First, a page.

But when I consider how much pains I must take with each branch of the question, one division—that, namely, which is the proper subject of your inquiry, the question of the fact of the poisoning—appears to me a very short one, and one which is not likely to give occasion to any great dispute. But with the other division, which, properly, is almost entirely unconnected with the case, and which is better adapted to assemblies in a state of seditious excitement, than to tranquil and orderly courts of justice, I shall, I can easily see, have a great deal of difficulty in dealing, and a great deal of trouble.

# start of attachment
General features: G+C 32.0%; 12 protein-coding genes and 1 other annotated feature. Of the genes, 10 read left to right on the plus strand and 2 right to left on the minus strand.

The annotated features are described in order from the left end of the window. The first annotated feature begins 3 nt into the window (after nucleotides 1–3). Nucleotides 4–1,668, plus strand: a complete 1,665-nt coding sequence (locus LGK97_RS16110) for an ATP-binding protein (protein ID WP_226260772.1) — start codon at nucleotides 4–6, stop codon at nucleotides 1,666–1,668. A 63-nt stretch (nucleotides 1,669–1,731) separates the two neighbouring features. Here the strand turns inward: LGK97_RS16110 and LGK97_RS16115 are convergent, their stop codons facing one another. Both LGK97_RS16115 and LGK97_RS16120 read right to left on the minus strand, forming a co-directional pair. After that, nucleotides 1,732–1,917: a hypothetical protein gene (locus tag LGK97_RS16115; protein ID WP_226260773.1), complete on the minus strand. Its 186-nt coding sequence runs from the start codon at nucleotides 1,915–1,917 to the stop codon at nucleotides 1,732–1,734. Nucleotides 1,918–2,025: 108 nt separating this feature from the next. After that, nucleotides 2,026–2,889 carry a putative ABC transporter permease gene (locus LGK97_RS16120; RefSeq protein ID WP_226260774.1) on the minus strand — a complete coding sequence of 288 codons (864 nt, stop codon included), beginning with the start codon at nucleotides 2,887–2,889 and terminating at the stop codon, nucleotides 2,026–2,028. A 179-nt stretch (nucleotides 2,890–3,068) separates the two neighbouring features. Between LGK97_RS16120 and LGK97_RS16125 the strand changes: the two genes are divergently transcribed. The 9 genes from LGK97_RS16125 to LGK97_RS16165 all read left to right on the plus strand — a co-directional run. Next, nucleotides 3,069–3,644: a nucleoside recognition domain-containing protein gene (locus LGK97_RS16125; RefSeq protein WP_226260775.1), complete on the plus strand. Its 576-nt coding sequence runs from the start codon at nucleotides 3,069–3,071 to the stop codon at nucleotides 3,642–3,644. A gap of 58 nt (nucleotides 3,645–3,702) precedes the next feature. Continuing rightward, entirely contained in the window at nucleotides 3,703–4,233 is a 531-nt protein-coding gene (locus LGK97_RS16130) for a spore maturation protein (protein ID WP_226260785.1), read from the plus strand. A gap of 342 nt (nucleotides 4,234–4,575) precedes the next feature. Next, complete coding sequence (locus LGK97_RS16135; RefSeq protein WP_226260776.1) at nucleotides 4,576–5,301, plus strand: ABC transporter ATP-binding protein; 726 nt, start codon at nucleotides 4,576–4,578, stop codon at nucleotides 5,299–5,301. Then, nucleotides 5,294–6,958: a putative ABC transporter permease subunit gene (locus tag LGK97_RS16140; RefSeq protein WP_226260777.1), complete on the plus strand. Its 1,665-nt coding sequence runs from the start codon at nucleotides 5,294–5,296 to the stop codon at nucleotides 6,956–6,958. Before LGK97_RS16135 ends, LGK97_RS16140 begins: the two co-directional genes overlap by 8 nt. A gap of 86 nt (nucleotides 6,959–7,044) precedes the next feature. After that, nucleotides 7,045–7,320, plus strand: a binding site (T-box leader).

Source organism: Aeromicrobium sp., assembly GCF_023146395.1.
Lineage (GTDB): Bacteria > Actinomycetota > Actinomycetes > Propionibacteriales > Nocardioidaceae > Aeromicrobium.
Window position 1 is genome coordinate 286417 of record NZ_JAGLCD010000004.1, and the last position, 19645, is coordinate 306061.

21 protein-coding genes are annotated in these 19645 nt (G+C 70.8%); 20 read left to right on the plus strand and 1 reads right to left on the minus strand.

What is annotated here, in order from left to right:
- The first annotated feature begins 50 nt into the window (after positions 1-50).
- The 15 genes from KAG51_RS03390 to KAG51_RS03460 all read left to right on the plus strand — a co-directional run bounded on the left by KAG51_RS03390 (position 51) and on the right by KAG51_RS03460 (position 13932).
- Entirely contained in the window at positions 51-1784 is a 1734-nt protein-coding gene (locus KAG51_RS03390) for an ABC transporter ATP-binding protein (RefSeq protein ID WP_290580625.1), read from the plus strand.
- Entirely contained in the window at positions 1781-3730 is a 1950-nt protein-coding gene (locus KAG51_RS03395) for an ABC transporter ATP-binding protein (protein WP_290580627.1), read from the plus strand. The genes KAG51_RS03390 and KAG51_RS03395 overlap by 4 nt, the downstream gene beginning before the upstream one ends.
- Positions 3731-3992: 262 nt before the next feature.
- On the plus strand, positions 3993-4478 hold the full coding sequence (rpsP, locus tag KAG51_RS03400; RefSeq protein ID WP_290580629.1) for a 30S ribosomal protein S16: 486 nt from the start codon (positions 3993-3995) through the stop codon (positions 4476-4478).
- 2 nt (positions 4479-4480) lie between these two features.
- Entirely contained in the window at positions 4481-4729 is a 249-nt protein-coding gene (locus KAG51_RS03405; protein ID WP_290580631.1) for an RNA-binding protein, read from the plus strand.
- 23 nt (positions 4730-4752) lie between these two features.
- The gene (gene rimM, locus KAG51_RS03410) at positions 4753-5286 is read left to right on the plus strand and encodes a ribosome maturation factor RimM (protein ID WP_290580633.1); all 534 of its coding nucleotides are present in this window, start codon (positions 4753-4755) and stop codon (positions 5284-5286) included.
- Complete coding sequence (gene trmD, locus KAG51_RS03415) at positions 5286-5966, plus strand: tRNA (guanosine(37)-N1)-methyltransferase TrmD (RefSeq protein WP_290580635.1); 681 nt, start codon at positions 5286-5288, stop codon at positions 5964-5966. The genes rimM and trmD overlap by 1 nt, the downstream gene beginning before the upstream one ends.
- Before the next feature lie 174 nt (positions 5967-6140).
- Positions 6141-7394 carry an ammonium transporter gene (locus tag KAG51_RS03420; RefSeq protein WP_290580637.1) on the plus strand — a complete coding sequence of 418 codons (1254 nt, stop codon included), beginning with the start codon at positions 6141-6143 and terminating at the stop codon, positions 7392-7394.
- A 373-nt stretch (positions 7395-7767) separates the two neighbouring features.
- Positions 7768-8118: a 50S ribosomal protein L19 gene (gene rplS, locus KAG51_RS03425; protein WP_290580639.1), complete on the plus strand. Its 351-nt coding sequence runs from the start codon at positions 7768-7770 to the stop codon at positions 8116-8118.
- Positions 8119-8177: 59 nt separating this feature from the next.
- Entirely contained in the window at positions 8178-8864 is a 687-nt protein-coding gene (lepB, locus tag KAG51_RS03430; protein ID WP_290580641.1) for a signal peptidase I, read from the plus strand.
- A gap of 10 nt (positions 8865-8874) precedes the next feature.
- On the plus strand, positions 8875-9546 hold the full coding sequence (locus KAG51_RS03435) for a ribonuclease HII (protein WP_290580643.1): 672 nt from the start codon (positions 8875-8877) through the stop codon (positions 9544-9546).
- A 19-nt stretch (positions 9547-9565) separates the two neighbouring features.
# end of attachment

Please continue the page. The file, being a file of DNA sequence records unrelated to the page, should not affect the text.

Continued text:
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THE SPEECH OF M. T. CICERO IN DEFENCE OF AULUS CLUENTIUS HABITUS.
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